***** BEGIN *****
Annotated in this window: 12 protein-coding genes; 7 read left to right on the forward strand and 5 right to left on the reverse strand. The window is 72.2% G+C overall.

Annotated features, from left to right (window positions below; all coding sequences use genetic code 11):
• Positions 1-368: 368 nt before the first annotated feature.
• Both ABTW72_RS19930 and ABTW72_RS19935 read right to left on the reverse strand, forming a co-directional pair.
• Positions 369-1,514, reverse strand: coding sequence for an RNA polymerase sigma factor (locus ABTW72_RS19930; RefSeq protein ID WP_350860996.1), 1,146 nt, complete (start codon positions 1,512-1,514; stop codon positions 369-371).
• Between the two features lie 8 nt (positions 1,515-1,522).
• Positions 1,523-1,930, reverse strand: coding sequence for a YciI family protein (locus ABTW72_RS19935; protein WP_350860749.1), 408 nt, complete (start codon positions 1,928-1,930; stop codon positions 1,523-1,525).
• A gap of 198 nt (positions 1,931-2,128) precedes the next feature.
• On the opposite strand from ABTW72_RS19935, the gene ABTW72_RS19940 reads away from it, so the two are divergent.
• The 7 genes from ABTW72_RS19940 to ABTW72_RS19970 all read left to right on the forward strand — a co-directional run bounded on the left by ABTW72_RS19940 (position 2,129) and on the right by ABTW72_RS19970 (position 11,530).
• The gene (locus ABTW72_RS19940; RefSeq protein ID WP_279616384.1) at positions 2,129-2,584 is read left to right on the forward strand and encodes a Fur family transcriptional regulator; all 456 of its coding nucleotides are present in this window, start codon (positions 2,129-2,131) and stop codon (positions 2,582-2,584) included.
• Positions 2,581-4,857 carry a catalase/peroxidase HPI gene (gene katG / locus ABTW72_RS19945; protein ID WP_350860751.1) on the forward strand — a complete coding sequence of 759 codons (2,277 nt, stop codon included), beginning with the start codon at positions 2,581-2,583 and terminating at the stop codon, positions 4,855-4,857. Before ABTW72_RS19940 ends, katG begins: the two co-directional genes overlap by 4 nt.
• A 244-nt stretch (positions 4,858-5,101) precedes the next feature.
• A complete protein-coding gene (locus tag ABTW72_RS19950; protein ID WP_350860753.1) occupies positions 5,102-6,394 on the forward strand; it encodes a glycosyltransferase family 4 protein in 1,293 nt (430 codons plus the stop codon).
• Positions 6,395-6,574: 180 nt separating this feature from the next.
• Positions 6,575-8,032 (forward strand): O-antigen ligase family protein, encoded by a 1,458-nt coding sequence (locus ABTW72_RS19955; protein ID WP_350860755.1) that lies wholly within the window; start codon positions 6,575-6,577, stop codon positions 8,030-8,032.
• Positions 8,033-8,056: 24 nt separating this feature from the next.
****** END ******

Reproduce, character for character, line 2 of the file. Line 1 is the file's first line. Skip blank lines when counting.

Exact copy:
Annotated features, from left to right (window positions below; all coding sequences use genetic code 11):